session opened for user fatima by LOGIN(uid=0)
           Apr 09 14:40:30 laptop login[2325]: LOGIN ON tty3 BY fatima

       There are two sessions, 3 and 5. Session 3 is a graphical
       session, marked with a star. The tree of processing including the
       two corresponding scope units and the user manager unit are
       shown.

ENVIRONMENT         top

       $SYSTEMD_PAGER
           Pager to use when --no-pager is not given; overrides $PAGER.
           If neither $SYSTEMD_PAGER nor $PAGER are set, a set of
           well-known pager implementations are tried in turn, including
           less(1) and more(1), until one is found. If no pager
           implementation is discovered no pager is invoked. Setting
           this environment variable to an empty string or the value
           "cat" is equivalent to passing --no-pager.

       $SYSTEMD_LESS
           Override the options passed to less (by default "FRSXMK").

           Users might want to change two options in particular:

           K
               This option instructs the pager to exit immediately when
               Ctrl+C is pressed. To allow less to handle Ctrl+C itself
               to switch back to the pager command prompt, unset this
               option.

               If the value of $SYSTEMD_LESS does not include "K", and
               the pager that is invoked is less, Ctrl+C will be ignored
               by the executable, and needs to be handled by the pager.

           X
               This option instructs the pager to not send termcap
               initialization and deinitialization strings to the
               terminal. It is set by default to allow command output to
               remain visible in the terminal even after the pager
               exits. Nevertheless, this prevents some pager
               functionality from working, in particular paged output
               cannot be scrolled with the mouse.

           See less(1) for more discussion.

       $SYSTEMD_LESSCHARSET
           Override the charset passed to less (by default "utf-8", if
           the invoking terminal is determined to be UTF-8 compatible).

       $SYSTEMD_PAGERSECURE
           Takes a boolean argument. When true, the "secure" mode of the
           pager is enabled; if false, disabled. If $SYSTEMD_PAGERSECURE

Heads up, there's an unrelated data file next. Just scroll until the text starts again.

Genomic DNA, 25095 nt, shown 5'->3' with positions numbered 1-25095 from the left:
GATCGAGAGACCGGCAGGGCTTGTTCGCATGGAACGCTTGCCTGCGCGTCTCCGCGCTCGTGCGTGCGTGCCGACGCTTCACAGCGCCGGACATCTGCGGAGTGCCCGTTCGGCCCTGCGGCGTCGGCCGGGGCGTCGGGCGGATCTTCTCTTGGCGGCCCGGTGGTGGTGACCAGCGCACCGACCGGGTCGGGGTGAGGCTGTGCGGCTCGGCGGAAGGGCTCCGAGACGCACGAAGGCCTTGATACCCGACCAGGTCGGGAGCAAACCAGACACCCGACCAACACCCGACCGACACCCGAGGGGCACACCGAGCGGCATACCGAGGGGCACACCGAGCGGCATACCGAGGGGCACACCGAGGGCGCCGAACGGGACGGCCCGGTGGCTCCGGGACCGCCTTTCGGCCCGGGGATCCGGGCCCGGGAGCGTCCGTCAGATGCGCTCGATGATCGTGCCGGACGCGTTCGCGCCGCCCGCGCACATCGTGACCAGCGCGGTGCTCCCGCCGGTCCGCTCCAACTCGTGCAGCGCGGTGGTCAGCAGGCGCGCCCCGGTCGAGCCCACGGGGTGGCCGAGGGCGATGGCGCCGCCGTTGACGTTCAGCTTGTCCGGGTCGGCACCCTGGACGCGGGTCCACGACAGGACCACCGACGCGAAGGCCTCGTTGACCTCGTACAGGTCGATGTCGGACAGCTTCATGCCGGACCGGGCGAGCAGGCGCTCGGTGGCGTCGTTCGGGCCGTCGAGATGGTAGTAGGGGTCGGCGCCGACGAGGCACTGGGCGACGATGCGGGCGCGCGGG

is not set at all, secure mode is enabled if the effective
           UID is not the same as the owner of the login session, see
           geteuid(2) and sd_pid_get_owner_uid(3). In secure mode,
           LESSSECURE=1 will be set when invoking the pager, and the
           pager shall disable commands that open or create new files or
           start new subprocesses. When $SYSTEMD_PAGERSECURE is not set
           at all, pagers which are not known to implement secure mode
           will not be used. (Currently only less(1) implements secure
           mode.)

           Note: when commands are invoked with elevated privileges, for
           example under sudo(8) or pkexec(1), care must be taken to
           ensure that unintended interactive features are not enabled.
           "Secure" mode for the pager may be enabled automatically as
           describe above. Setting SYSTEMD_PAGERSECURE=0 or not removing
           it from the inherited environment allows the user to invoke
           arbitrary commands. Note that if the $SYSTEMD_PAGER or $PAGER
           variables are to be honoured, $SYSTEMD_PAGERSECURE must be
           set too. It might be reasonable to completely disable the
           pager using --no-pager instead.

       $SYSTEMD_COLORS
           Takes a boolean argument. When true, systemd and related
           utilities will use colors in their output, otherwise the
           output will be monochrome. Additionally, the variable can
           take one of the following special values: "16", "256" to
           restrict the use of colors to the base 16 or 256 ANSI colors,
           respectively. This can be specified to override the automatic
           decision based on $TERM and what the console is connected to.

       $SYSTEMD_URLIFY
           The value must be a boolean. Controls whether clickable links
           should be generated in the output for terminal emulators
           supporting this. This can be specified to override the
           decision that systemd makes based on $TERM and other
           conditions.

SEE ALSO         top

       systemd(1), systemctl(1), systemd-logind.service(8),
       logind.conf(5)

COLOPHON         top

       This page is part of the systemd (systemd system and service
       manager) project.  Information about the project can be found at
       ⟨http://www.freedesktop.org/wiki/Software/systemd⟩.  If you have
       a bug report for this manual page, see
       ⟨http://www.freedesktop.org/wiki/Software/systemd/#bugreports⟩.
       This page was obtained from the project's upstream Git repository
       ⟨https://github.com/systemd/systemd.git⟩ on 2020-12-18.  (At that
       time, the date of the most recent commit that was found in the
       repository was 2020-12-18.)  If you discover any rendering
       problems in this HTML version of the page, or you believe there
       is a better or more up-to-date source for the page, or you have
       corrections or improvements to the information in this COLOPHON
       (which is not part of the original manual page), send a mail to
       man-pages@man7.org

systemd 247                                                  LOGINCTL(1)

Pages that refer to this page: systemctl(1)logind.conf(5)systemd.directives(7)systemd.index(7)pam_systemd(8)systemd-logind.service(8)systemd-machined.service(8)